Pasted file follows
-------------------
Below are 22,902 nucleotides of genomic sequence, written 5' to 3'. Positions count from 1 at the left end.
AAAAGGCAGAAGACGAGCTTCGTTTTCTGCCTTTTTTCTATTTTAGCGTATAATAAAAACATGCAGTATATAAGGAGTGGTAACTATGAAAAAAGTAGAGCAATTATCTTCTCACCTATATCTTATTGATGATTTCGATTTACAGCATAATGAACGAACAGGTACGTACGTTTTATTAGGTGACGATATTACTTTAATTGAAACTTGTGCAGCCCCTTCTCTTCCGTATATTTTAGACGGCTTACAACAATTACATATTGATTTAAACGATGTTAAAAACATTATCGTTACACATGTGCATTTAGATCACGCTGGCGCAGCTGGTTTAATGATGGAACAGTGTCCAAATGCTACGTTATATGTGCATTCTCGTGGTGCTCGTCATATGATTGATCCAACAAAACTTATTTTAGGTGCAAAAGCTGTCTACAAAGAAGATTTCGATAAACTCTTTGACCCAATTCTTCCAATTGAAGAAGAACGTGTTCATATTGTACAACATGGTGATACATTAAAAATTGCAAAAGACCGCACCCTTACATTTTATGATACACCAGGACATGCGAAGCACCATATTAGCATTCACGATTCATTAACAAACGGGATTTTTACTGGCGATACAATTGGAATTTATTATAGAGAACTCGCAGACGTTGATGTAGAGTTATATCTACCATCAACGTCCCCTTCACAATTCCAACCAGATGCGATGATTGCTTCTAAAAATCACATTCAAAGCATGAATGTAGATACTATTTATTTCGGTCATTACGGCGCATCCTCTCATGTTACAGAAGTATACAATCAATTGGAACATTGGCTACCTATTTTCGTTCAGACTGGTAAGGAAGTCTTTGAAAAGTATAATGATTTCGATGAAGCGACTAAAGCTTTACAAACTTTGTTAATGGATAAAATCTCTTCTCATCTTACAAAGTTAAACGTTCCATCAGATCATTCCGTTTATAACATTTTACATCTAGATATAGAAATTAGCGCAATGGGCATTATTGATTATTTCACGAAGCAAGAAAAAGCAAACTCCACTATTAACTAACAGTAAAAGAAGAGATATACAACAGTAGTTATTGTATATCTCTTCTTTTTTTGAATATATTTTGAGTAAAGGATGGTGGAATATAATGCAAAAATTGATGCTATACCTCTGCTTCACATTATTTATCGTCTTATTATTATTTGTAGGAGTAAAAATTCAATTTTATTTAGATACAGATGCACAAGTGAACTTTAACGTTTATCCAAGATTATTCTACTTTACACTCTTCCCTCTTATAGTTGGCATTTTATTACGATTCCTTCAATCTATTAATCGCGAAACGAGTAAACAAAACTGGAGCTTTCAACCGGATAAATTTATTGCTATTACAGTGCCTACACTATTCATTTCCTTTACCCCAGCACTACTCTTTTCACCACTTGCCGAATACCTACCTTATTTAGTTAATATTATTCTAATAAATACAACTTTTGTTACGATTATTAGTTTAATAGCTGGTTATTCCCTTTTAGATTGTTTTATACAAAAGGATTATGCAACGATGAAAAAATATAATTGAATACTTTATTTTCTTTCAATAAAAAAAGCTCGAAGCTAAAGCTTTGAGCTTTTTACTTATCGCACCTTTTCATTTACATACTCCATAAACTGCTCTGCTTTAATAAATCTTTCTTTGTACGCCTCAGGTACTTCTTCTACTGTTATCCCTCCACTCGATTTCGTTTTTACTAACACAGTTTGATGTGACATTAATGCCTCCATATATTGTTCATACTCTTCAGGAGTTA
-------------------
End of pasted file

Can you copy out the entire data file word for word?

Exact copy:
Below are 22,902 nucleotides of genomic sequence, written 5' to 3'. Positions count from 1 at the left end.
AAAAGGCAGAAGACGAGCTTCGTTTTCTGCCTTTTTTCTATTTTAGCGTATAATAAAAACATGCAGTATATAAGGAGTGGTAACTATGAAAAAAGTAGAGCAATTATCTTCTCACCTATATCTTATTGATGATTTCGATTTACAGCATAATGAACGAACAGGTACGTACGTTTTATTAGGTGACGATATTACTTTAATTGAAACTTGTGCAGCCCCTTCTCTTCCGTATATTTTAGACGGCTTACAACAATTACATATTGATTTAAACGATGTTAAAAACATTATCGTTACACATGTGCATTTAGATCACGCTGGCGCAGCTGGTTTAATGATGGAACAGTGTCCAAATGCTACGTTATATGTGCATTCTCGTGGTGCTCGTCATATGATTGATCCAACAAAACTTATTTTAGGTGCAAAAGCTGTCTACAAAGAAGATTTCGATAAACTCTTTGACCCAATTCTTCCAATTGAAGAAGAACGTGTTCATATTGTACAACATGGTGATACATTAAAAATTGCAAAAGACCGCACCCTTACATTTTATGATACACCAGGACATGCGAAGCACCATATTAGCATTCACGATTCATTAACAAACGGGATTTTTACTGGCGATACAATTGGAATTTATTATAGAGAACTCGCAGACGTTGATGTAGAGTTATATCTACCATCAACGTCCCCTTCACAATTCCAACCAGATGCGATGATTGCTTCTAAAAATCACATTCAAAGCATGAATGTAGATACTATTTATTTCGGTCATTACGGCGCATCCTCTCATGTTACAGAAGTATACAATCAATTGGAACATTGGCTACCTATTTTCGTTCAGACTGGTAAGGAAGTCTTTGAAAAGTATAATGATTTCGATGAAGCGACTAAAGCTTTACAAACTTTGTTAATGGATAAAATCTCTTCTCATCTTACAAAGTTAAACGTTCCATCAGATCATTCCGTTTATAACATTTTACATCTAGATATAGAAATTAGCGCAATGGGCATTATTGATTATTTCACGAAGCAAGAAAAAGCAAACTCCACTATTAACTAACAGTAAAAGAAGAGATATACAACAGTAGTTATTGTATATCTCTTCTTTTTTTGAATATATTTTGAGTAAAGGATGGTGGAATATAATGCAAAAATTGATGCTATACCTCTGCTTCACATTATTTATCGTCTTATTATTATTTGTAGGAGTAAAAATTCAATTTTATTTAGATACAGATGCACAAGTGAACTTTAACGTTTATCCAAGATTATTCTACTTTACACTCTTCCCTCTTATAGTTGGCATTTTATTACGATTCCTTCAATCTATTAATCGCGAAACGAGTAAACAAAACTGGAGCTTTCAACCGGATAAATTTATTGCTATTACAGTGCCTACACTATTCATTTCCTTTACCCCAGCACTACTCTTTTCACCACTTGCCGAATACCTACCTTATTTAGTTAATATTATTCTAATAAATACAACTTTTGTTACGATTATTAGTTTAATAGCTGGTTATTCCCTTTTAGATTGTTTTATACAAAAGGATTATGCAACGATGAAAAAATATAATTGAATACTTTATTTTCTTTCAATAAAAAAAGCTCGAAGCTAAAGCTTTGAGCTTTTTACTTATCGCACCTTTTCATTTACATACTCCATAAACTGCTCTGCTTTAATAAATCTTTCTTTGTACGCCTCAGGTACTTCTTCTACTGTTATCCCTCCACTCGATTTCGTTTTTACTAACACAGTTTGATGTGACATTAATGCCTCCATATATTGTTCATACTCTTCAGGAGTTA